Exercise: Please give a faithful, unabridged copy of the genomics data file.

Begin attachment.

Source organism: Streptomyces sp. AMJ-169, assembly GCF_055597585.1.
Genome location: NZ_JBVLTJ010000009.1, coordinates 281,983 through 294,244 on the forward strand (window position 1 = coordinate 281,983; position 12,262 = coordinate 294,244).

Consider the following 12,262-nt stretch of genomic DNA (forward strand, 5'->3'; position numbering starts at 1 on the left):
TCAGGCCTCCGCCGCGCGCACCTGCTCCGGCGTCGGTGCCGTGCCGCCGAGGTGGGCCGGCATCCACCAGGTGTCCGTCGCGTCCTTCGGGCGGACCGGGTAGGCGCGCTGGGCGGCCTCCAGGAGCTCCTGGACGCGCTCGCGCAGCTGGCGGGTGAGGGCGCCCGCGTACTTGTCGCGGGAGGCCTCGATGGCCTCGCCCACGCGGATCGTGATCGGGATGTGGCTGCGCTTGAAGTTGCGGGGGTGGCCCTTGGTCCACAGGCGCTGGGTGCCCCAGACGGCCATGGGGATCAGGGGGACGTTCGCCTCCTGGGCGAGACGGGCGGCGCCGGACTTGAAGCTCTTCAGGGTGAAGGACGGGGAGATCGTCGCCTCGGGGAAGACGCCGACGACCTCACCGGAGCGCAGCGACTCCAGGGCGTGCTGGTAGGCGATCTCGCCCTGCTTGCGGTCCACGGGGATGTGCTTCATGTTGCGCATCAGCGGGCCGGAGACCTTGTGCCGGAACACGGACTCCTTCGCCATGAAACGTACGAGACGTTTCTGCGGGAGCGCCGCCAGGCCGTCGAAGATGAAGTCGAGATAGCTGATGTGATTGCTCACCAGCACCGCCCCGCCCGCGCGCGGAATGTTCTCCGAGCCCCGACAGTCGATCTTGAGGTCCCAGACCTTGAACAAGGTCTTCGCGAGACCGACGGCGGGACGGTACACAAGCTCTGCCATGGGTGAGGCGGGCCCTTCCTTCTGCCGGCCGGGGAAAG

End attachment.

Source organism: Streptomyces sp. AMJ-169, assembly GCF_055597585.1.
Genome location: NZ_JBVLTJ010000009.1, coordinates 281,983 through 294,244 on the forward strand (window position 1 = coordinate 281,983; position 12,262 = coordinate 294,244).

Consider the following 12,262-nt stretch of genomic DNA (forward strand, 5'->3'; position numbering starts at 1 on the left):
TCAGGCCTCCGCCGCGCGCACCTGCTCCGGCGTCGGTGCCGTGCCGCCGAGGTGGGCCGGCATCCACCAGGTGTCCGTCGCGTCCTTCGGGCGGACCGGGTAGGCGCGCTGGGCGGCCTCCAGGAGCTCCTGGACGCGCTCGCGCAGCTGGCGGGTGAGGGCGCCCGCGTACTTGTCGCGGGAGGCCTCGATGGCCTCGCCCACGCGGATCGTGATCGGGATGTGGCTGCGCTTGAAGTTGCGGGGGTGGCCCTTGGTCCACAGGCGCTGGGTGCCCCAGACGGCCATGGGGATCAGGGGGACGTTCGCCTCCTGGGCGAGACGGGCGGCGCCGGACTTGAAGCTCTTCAGGGTGAAGGACGGGGAGATCGTCGCCTCGGGGAAGACGCCGACGACCTCACCGGAGCGCAGCGACTCCAGGGCGTGCTGGTAGGCGATCTCGCCCTGCTTGCGGTCCACGGGGATGTGCTTCATGTTGCGCATCAGCGGGCCGGAGACCTTGTGCCGGAACACGGACTCCTTCGCCATGAAACGTACGAGACGTTTCTGCGGGAGCGCCGCCAGGCCGTCGAAGATGAAGTCGAGATAGCTGATGTGATTGCTCACCAGCACCGCCCCGCCCGCGCGCGGAATGTTCTCCGAGCCCCGACAGTCGATCTTGAGGTCCCAGACCTTGAACAAGGTCTTCGCGAGACCGACGGCGGGACGGTACACAAGCTCTGCCATGGGTGAGGCGGGCCCTTCCTTCTGCCGGCCGGGGAAAG